In step seven, I’ve outlined three ways to further invest your money after maxing out your tax advantaged accounts and paying off all debt. Depending on your risk tolerance, you can further your savings for upcoming purchases (low risk/reward), payoff your mortgage (medium risk/reward), open a brokerage account (high risk/reward), or start a business (highest risk/reward). The money saved in this step is also what allows you to retire early if desired. This money can get you to the age of retirement, where you can then utilize all the funds you’ve saved from the previous steps. So, by following the steps, the more money you’ve accumulated in step 7, the earlier you can achieve financial freedom.

Other Things to Consider

Investing In Yourself

Investing in yourself can have a greater return than almost any of these steps. If you believe getting a college degree, certification, or license can help you significantly increase your earning potential then it’s worth exploring. If paying to take extra classes or courses helps you gain or advance skills, then it’s worth exploring that too. I’d look to invest in yourself after step 3. Knowledge is power and it’s always worth investing in yourself if you believe it’ll increase your value or output. I’ve done this myself by getting a master’s degree which helped me increase my earning potential by 20% a year and pay back that initial investment in just 3.5 years.

Saving for Upcoming Purchases

These steps are intended to be like an investment ladder for money you don’t need within the next 5 years. Therefore, if you do need money within the next 5 years for a wedding, down payment, or vehicle, you will be better served by increasing your savings account and decreasing the amount of investments in the 7 steps above. Personally, I wouldn’t plan to spend very much money for a wedding, down payment, or vehicle until I’ve at least completed step 3 though. Debt interest eats away at your financial standing and it’s usually better to pay this off first, before deciding to save for large purchases.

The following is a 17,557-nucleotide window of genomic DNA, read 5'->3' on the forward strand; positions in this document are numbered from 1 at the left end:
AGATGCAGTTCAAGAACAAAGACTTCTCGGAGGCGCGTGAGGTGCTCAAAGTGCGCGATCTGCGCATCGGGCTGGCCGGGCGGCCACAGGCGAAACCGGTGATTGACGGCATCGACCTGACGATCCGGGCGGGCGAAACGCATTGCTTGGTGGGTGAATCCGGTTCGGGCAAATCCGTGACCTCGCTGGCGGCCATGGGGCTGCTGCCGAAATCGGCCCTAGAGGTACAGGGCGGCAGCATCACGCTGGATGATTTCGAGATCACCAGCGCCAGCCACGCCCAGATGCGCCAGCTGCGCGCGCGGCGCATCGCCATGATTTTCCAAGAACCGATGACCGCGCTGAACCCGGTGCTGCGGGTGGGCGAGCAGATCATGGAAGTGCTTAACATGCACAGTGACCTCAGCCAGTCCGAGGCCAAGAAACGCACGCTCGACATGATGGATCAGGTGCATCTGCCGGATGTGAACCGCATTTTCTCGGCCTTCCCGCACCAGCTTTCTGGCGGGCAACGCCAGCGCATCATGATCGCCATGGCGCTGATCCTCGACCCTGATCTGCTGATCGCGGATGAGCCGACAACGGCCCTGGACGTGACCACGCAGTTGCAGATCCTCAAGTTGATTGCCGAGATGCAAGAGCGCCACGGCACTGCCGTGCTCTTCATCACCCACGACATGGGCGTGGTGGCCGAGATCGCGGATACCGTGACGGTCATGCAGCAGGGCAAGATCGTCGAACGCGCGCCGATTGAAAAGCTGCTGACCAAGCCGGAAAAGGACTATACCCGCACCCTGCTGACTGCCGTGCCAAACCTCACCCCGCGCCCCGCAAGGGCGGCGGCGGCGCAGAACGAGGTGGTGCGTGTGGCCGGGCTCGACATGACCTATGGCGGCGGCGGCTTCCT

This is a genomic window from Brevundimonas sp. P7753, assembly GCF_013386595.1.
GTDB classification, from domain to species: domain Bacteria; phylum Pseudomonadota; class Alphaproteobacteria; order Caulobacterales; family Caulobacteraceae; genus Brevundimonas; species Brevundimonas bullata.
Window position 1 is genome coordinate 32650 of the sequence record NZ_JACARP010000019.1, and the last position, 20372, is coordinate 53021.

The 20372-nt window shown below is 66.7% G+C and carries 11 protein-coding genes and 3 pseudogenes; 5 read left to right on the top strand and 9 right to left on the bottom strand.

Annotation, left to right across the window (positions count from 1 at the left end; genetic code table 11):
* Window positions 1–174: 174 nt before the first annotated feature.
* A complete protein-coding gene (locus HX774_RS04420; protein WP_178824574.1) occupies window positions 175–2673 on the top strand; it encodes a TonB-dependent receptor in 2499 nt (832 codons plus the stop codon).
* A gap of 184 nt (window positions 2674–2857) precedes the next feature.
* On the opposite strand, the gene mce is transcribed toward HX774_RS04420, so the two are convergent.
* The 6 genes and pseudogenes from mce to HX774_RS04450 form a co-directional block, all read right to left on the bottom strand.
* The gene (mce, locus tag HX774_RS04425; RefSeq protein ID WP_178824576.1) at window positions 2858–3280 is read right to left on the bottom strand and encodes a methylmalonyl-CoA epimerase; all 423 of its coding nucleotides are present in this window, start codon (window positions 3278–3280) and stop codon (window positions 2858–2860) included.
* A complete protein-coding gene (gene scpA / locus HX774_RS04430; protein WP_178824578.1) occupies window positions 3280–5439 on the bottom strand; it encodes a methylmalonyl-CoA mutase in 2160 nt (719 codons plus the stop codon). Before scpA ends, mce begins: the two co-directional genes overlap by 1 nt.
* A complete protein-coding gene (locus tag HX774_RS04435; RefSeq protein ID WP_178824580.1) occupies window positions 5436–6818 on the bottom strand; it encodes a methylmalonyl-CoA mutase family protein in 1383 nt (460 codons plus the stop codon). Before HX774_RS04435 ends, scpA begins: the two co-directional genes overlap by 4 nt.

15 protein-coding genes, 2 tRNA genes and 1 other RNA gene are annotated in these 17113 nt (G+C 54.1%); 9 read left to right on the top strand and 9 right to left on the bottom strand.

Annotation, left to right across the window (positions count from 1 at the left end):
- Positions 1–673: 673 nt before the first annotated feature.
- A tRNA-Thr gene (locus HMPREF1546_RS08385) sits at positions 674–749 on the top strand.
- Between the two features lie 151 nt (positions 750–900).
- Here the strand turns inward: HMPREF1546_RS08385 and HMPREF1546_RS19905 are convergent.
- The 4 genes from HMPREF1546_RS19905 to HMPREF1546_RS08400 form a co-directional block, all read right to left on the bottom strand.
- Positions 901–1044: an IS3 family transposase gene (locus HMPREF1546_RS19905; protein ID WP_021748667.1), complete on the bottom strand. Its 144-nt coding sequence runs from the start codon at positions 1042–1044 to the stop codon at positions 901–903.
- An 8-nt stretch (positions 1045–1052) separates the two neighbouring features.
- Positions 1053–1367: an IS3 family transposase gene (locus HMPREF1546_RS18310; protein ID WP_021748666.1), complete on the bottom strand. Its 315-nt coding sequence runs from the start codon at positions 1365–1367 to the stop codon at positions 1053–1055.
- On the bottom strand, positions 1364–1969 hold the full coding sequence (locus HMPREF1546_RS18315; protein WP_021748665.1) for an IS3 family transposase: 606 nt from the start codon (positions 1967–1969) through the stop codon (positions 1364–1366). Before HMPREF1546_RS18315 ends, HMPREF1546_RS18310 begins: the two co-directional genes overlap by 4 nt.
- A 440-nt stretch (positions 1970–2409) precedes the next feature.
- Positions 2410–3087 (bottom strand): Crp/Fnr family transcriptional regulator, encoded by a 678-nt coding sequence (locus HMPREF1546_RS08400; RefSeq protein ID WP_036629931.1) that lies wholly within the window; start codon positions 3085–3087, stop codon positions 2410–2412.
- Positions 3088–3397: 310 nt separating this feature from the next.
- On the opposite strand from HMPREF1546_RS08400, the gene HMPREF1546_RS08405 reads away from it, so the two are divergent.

Your Savings Rate

A lot of times you hear people saying you should save 10% of your income. But, from the trends I’m seeing, this appears to be significantly below what I’d be comfortable investing. Dave Ramsey, a popular financial expert, recommends investing 15%. I’ve heard YouTube star Graham Stephen recommend 25%. And a lot of the financial blogger’s I follow reach 40-60%. I recommend aiming for 20% minimum, and then increasing that amount as your income rises. This year, my savings rate was around 40%.

Final Thoughts

What to do with your money can be confusing and it shouldn’t be. That’s why I’ve outlined the 7 steps I’m using to achieve financial freedom. Build a proper emergency fund. Get your employer match. Pay off all debt (except the house). Max out your IRA, HSA and 401k. And then invest your after tax income on whatever is best for your situation. It’s straightforward and easy to follow. It’s what’s going to take you from a personal finance newb, to a secure rich life.

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Hey, I am Brandon Zerbe

Welcome to myHealthSciences! My goal has always been to increase quality-of-life with healthy habits that are sustainable, efficient and effective. I do this by covering topics like Cognitive Health, Fitness, Nutrition, Sleep, Financial Independence and Minimalism. You can read more about me here.